The stringent distinction between sexes in Victorian England is one of this novel’s central themes which is scrutinized and deconstructed constantly. Both the patriarchy and the class system confines characters such as Sarah. Although her education moves her up the social ladder away from her father who was a farmer, it also leaves her lost between the roles of being fit for a governess or a companion. The French lieutenants woman portrays prejudice, especially against woman of the Victorian era through the overly culture conscious characters. Strong willed females in the novel are portrayed in a negative light altogether.
Sarah reputation as a ‘fallen woman’ is completely opposite of the ‘ideal’ Victorian lady. Her post in society is questionable as she has risen unusually beyond her position but is still victimized throughout the novel. She can be viewed as someone past the generation as she able to continuously ignore the rumours about her scandalous actions till the very end which is when Charles realizes how much Sarah constantly yearned for freedom (pg430). “He had not realized how much the freedom was embodied in Sarah”. Sarah is often referred to as a ‘whore’ which shows the extent of abuse she suffered through many mouths however her ability to turn a deaf ear to these statement also shows her independence as she is determined to lead an ordinary life. To some extent Sarah’s intention was to be treated in such manner as she wanted to be distinguished as a dishonoured figure, this may be to release herself of guilt she felt within before ultimately reaching her desired complete freedom. Freedom had to be ‘embodied’ within her as otherwise she would have suffered further exploitation by the harsh society however her independence and ignorance to the societies conventions isolates her completely. In comparison to Mrs Poultney who was another independent woman who has performed deeds which could be deemed sinful in many ways.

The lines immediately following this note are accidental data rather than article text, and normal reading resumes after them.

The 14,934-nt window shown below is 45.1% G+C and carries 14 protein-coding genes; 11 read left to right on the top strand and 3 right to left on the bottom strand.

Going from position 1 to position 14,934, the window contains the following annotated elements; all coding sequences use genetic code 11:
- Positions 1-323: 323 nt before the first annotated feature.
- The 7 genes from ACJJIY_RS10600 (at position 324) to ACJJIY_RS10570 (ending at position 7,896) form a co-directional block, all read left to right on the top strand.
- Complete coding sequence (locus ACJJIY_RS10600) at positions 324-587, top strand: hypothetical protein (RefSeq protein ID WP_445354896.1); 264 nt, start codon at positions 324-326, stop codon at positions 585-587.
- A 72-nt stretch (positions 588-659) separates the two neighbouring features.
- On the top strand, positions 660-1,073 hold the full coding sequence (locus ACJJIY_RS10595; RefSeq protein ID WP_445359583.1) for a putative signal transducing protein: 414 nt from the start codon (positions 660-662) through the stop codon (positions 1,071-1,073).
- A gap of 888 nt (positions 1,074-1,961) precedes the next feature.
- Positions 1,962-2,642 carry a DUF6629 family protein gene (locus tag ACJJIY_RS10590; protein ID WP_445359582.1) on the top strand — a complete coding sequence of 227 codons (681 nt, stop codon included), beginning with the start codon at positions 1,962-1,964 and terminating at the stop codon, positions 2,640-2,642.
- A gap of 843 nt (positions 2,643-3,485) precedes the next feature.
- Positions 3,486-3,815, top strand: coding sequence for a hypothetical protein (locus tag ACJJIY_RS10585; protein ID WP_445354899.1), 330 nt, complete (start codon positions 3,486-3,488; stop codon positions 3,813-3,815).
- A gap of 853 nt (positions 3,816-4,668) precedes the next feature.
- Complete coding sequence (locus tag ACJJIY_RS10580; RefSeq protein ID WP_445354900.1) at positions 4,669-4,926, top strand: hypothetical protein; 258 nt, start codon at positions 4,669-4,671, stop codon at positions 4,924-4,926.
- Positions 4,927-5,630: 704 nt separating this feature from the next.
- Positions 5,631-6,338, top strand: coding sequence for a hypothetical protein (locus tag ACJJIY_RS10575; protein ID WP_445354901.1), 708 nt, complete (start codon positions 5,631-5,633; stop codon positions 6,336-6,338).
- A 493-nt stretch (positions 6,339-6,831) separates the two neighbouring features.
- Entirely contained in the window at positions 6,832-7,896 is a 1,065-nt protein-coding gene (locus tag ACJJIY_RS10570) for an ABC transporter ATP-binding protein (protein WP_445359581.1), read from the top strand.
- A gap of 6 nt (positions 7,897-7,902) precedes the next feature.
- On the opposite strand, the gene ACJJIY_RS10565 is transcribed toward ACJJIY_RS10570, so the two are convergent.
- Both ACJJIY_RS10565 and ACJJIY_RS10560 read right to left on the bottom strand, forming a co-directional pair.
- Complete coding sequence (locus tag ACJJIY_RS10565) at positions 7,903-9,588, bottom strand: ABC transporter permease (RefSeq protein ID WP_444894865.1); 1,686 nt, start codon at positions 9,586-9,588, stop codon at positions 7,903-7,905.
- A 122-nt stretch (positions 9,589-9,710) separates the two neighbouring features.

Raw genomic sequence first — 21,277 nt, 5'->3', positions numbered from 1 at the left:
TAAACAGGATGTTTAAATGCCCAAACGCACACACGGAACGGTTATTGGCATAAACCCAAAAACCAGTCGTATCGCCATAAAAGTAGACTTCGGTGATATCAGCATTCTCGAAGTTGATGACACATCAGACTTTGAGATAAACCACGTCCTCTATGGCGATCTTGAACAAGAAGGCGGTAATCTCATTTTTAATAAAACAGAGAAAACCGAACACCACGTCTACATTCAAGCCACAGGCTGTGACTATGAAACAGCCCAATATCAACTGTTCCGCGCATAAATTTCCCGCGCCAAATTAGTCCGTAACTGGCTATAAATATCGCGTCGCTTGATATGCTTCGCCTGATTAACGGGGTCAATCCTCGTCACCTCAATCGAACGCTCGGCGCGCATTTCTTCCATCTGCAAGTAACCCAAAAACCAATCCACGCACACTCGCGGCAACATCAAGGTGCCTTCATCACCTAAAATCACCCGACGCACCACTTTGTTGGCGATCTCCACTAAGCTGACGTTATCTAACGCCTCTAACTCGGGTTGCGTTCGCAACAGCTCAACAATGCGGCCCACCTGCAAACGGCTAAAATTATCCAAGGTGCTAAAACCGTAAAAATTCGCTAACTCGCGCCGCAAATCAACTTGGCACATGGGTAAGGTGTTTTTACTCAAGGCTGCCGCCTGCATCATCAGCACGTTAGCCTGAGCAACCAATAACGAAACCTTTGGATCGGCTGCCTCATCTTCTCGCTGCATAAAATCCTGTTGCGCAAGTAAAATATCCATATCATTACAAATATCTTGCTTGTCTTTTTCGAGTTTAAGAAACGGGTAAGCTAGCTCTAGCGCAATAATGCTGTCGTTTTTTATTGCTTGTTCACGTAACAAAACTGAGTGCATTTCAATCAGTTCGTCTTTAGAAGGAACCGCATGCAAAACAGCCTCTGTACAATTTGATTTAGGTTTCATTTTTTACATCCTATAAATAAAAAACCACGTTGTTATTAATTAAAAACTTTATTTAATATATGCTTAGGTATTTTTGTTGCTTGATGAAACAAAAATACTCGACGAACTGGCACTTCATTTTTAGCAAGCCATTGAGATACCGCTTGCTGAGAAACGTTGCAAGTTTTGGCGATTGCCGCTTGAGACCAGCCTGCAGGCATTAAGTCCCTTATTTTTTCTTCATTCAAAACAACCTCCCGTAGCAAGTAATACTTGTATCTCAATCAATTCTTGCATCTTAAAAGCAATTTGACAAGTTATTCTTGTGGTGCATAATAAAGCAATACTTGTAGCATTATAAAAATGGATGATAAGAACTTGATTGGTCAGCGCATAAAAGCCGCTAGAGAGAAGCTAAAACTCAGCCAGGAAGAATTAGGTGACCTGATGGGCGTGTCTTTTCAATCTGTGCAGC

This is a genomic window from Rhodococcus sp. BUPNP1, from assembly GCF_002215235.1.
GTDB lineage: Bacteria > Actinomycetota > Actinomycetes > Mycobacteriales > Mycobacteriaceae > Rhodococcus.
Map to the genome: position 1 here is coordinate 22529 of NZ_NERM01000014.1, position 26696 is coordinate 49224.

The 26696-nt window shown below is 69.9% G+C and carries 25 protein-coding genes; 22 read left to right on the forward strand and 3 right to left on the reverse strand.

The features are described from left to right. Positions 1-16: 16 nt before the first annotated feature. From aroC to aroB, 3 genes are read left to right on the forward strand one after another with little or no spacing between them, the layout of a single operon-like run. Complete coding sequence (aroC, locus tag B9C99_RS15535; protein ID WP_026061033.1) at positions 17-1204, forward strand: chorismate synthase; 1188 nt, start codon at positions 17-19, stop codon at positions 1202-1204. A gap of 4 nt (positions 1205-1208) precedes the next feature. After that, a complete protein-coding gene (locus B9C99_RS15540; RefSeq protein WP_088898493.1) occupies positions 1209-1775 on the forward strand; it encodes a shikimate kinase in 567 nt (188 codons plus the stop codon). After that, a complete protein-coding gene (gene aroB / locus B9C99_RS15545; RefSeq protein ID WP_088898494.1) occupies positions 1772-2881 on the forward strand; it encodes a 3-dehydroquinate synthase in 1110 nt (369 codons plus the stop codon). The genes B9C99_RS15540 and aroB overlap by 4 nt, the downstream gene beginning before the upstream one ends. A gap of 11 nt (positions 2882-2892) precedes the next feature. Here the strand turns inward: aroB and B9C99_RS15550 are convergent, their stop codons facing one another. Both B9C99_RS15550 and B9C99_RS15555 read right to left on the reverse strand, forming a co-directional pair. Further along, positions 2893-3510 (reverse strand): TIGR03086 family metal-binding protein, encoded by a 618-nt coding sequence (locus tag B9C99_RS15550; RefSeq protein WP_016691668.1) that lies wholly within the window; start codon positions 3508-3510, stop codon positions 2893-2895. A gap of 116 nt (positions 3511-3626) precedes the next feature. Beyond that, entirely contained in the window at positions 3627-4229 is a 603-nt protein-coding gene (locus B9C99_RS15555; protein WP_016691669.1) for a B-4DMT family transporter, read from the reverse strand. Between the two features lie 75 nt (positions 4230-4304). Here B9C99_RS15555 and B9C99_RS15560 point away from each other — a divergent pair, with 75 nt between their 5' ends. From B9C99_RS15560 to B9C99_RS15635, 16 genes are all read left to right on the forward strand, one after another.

Although Mrs Poultney was an individualistic person, she was also seen as a cruel, callous woman who embodies every possible negative aspect of the Victorian age. However she was never out rightly insulted by the society unlike Sarah. Her ‘eagle eye’ missed no soul under her command suggesting the extent of which her behaviour affected them leading her to be named worthy of “a place in the Gestapo” by the narrator (Pg26). Her treatment of her employees was worsened by the conventions of her society, this is because these conventions consisted of strict class hierarchies and a significant deal of Christian values which was the prime selfish reason she ‘bought’ Sarah. This highlights another issue for women in the society. Even for a woman as strong as herself she still worried about her reputation with in her society, this could be seen as a representation of the challenges that every woman in the society at the time had to cope with